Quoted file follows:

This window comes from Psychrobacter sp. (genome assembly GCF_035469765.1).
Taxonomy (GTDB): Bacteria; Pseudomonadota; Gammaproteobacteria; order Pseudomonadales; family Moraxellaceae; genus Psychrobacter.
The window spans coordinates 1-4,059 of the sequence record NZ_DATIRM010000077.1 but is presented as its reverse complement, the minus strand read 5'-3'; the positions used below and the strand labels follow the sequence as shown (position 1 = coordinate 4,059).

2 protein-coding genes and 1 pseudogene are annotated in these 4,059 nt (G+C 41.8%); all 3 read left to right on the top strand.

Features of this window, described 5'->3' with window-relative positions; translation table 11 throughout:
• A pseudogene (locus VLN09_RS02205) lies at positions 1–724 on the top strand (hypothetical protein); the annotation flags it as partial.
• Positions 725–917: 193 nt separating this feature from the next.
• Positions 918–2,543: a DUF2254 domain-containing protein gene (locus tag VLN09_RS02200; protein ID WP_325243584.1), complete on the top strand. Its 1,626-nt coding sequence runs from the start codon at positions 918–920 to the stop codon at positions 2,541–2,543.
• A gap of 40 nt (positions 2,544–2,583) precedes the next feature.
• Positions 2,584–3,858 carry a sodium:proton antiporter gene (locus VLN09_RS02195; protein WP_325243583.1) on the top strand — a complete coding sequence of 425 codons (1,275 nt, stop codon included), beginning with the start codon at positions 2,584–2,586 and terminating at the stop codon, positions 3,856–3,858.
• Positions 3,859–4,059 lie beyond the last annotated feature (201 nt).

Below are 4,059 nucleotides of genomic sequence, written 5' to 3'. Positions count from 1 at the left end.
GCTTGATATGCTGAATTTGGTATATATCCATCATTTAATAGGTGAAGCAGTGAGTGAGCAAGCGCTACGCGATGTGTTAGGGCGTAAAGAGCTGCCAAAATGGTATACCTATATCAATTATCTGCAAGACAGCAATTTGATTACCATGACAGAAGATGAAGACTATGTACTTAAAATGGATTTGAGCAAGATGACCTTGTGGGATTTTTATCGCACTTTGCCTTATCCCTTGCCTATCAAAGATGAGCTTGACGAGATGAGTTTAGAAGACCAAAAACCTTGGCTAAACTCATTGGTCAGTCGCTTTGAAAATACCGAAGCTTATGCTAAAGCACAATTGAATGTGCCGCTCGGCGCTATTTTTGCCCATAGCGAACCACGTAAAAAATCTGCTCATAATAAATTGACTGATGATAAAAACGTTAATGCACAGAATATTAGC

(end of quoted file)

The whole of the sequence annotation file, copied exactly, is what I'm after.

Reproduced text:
This window comes from Psychrobacter sp. (genome assembly GCF_035469765.1).
Taxonomy (GTDB): Bacteria; Pseudomonadota; Gammaproteobacteria; order Pseudomonadales; family Moraxellaceae; genus Psychrobacter.
The window spans coordinates 1-4,059 of the sequence record NZ_DATIRM010000077.1 but is presented as its reverse complement, the minus strand read 5'-3'; the positions used below and the strand labels follow the sequence as shown (position 1 = coordinate 4,059).

2 protein-coding genes and 1 pseudogene are annotated in these 4,059 nt (G+C 41.8%); all 3 read left to right on the top strand.

Features of this window, described 5'->3' with window-relative positions; translation table 11 throughout:
• A pseudogene (locus VLN09_RS02205) lies at positions 1–724 on the top strand (hypothetical protein); the annotation flags it as partial.
• Positions 725–917: 193 nt separating this feature from the next.
• Positions 918–2,543: a DUF2254 domain-containing protein gene (locus tag VLN09_RS02200; protein ID WP_325243584.1), complete on the top strand. Its 1,626-nt coding sequence runs from the start codon at positions 918–920 to the stop codon at positions 2,541–2,543.
• A gap of 40 nt (positions 2,544–2,583) precedes the next feature.
• Positions 2,584–3,858 carry a sodium:proton antiporter gene (locus VLN09_RS02195; protein WP_325243583.1) on the top strand — a complete coding sequence of 425 codons (1,275 nt, stop codon included), beginning with the start codon at positions 2,584–2,586 and terminating at the stop codon, positions 3,856–3,858.
• Positions 3,859–4,059 lie beyond the last annotated feature (201 nt).

Below are 4,059 nucleotides of genomic sequence, written 5' to 3'. Positions count from 1 at the left end.
GCTTGATATGCTGAATTTGGTATATATCCATCATTTAATAGGTGAAGCAGTGAGTGAGCAAGCGCTACGCGATGTGTTAGGGCGTAAAGAGCTGCCAAAATGGTATACCTATATCAATTATCTGCAAGACAGCAATTTGATTACCATGACAGAAGATGAAGACTATGTACTTAAAATGGATTTGAGCAAGATGACCTTGTGGGATTTTTATCGCACTTTGCCTTATCCCTTGCCTATCAAAGATGAGCTTGACGAGATGAGTTTAGAAGACCAAAAACCTTGGCTAAACTCATTGGTCAGTCGCTTTGAAAATACCGAAGCTTATGCTAAAGCACAATTGAATGTGCCGCTCGGCGCTATTTTTGCCCATAGCGAACCACGTAAAAAATCTGCTCATAATAAATTGACTGATGATAAAAACGTTAATGCACAGAATATTAGC